Beira (capital of Sofala province), Chimoio (capital of Manica province) and Tete (capital of Tete) are the largest towns in Mozambique’s central and western region. All three are historically and architecturally fascinating, owing their existence to the need for trading outlets: Chimoio is an important farming centre, Tete is a Zambezi River port and Beira a busy ocean harbour at the mouth of the Púngoè and Búzi rivers. Tete’s two squat sandstone stockades reveal its former ‘frontier town’ status, while dhows, handcrafted nearby, still ply Beira’s ultramodern docks.

    In this region the Mozambican Plain narrows, giving way to the Mozambican Plateau and the Chimanimani, Gorongosa and Bvumba mountain ranges. Mangrove swamps still occur sporadically along the coast, but corals are restricted by the shallows produced by a widening continental shelf, as well as the influence of silt deposited at the mouths of the Búzi, Púngoè and Zambezi rivers.

    Extensive mangrove swamps occur between Beira and Nova Mambone, and around Quelimane. For birders this habitat is significant – it harbours rare species like the palmnut vulture and elusive mangrove kingfisher, found in greater numbers here than anywhere else on earth.

    Gorongosa National Park www.gorongosa.net has reached an advanced stage of restoration and can now accommodate casual visitors who are able to fend for themselves. Supported by a grant from the Carr Foundation plans to reintroduce the once-vast herds of elephant, buffalo and other wildlife and to extend the park’s original boundaries are progressing very well. The raw romance of Africa retains a tenuous grip in this region.

  • North of the Zambezi

    The isolated provinces of Zambézia, Nampula, Cabo Delgado and Niassa make up the area north of the Zambezi River. As evidenced by the 2001 and 2006 floods, which displaced hundreds of thousands of people and prevented the Caia ferry from operating for weeks, the powerful Zambezi still forms a huge barrier to movement between and development of the northern provinces. This is mainly because there is no accessible road bridge over the river downstream from Tete – the 3.7km (21?2-mile) converted rail bridge (built in 1934 and converted for road traffic in 1998) between Sena and Morrumbala now being returned to rail traffic to serve the Moatize coalfields. Now there are two new and reliable 22-ton vehicle ferries operating at Caia, while the Inchope–Gorongosa–Caia highway was completed in 2003. Construction of a $85 million road bridge across the Zambezi at Caia is due to be complete by 2009. Thus the mighty Zambezi that divides Mozambique into two distinct regions – a south influenced by South Africa and Zimbabwe, and a north which relates to Malawi and Tanzania – will no longer be a barrier to progress.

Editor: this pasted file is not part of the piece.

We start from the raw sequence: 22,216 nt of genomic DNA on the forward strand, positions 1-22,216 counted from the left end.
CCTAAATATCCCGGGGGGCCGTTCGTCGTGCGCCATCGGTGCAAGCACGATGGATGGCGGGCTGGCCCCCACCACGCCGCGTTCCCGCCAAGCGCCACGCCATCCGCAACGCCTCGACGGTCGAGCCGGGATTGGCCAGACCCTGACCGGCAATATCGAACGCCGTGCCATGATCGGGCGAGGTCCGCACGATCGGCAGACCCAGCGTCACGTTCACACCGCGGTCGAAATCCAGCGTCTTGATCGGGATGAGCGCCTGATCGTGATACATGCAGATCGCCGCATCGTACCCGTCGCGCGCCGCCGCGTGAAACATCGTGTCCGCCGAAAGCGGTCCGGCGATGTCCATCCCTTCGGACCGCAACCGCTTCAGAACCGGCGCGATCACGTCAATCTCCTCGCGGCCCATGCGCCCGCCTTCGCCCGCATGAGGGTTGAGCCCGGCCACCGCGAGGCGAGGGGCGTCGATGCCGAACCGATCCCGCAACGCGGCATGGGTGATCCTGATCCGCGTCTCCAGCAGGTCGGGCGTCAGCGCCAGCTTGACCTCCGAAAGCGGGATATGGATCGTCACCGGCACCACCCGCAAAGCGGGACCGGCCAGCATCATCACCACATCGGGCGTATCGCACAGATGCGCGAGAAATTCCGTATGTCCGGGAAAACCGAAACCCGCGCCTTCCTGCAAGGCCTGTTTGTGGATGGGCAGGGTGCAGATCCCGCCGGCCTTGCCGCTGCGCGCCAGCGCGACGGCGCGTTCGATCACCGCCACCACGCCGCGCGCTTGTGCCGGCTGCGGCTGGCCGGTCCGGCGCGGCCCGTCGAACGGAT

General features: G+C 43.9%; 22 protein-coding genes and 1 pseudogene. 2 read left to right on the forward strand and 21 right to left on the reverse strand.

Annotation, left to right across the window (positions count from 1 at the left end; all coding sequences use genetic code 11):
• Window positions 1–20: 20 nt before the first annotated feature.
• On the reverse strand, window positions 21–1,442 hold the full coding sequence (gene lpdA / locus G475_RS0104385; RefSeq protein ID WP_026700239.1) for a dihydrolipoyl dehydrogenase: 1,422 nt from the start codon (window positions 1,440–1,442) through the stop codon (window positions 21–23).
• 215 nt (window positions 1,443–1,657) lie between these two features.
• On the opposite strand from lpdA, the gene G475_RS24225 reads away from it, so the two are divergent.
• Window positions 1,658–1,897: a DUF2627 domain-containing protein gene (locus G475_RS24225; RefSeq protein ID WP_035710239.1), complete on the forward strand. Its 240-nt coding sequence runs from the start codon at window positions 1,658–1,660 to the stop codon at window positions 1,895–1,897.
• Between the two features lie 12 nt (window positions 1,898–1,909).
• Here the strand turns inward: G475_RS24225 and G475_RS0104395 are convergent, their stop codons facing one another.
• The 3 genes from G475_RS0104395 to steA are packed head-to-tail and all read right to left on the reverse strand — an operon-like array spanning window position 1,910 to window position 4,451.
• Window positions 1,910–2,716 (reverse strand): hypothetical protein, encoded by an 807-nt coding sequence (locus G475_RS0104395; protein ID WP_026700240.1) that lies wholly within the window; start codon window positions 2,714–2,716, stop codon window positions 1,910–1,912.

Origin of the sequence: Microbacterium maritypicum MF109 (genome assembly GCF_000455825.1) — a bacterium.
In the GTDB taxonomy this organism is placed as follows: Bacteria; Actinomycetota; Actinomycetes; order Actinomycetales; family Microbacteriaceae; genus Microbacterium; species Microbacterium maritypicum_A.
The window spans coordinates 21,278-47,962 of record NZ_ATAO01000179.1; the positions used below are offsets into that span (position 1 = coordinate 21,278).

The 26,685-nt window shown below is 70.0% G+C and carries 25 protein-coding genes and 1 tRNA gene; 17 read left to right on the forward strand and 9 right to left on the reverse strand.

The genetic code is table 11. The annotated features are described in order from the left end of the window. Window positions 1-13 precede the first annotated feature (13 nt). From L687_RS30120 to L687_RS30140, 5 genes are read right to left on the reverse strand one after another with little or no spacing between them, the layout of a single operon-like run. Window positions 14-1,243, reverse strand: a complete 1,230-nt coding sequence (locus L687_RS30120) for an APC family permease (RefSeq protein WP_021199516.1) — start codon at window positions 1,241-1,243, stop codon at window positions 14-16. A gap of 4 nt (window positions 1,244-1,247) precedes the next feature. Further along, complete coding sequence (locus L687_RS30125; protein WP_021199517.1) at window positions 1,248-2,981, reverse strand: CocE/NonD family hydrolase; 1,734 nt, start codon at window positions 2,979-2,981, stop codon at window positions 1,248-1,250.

Until the late 19th century, the northern coast from Chinde to Mocímboa da Praia had most of the Portuguese government’s attention. Apart from modest trading posts at Tete, Beira, Inhambane and Maputo Bay, the area south of the Zambezi was considered too far away from maritime trading routes to warrant extensive development. This is why only in 1898 was former Lourenço Marques  declared the capital. During the previous four centuries Ilha de Moçambique had been the principal city and busiest port.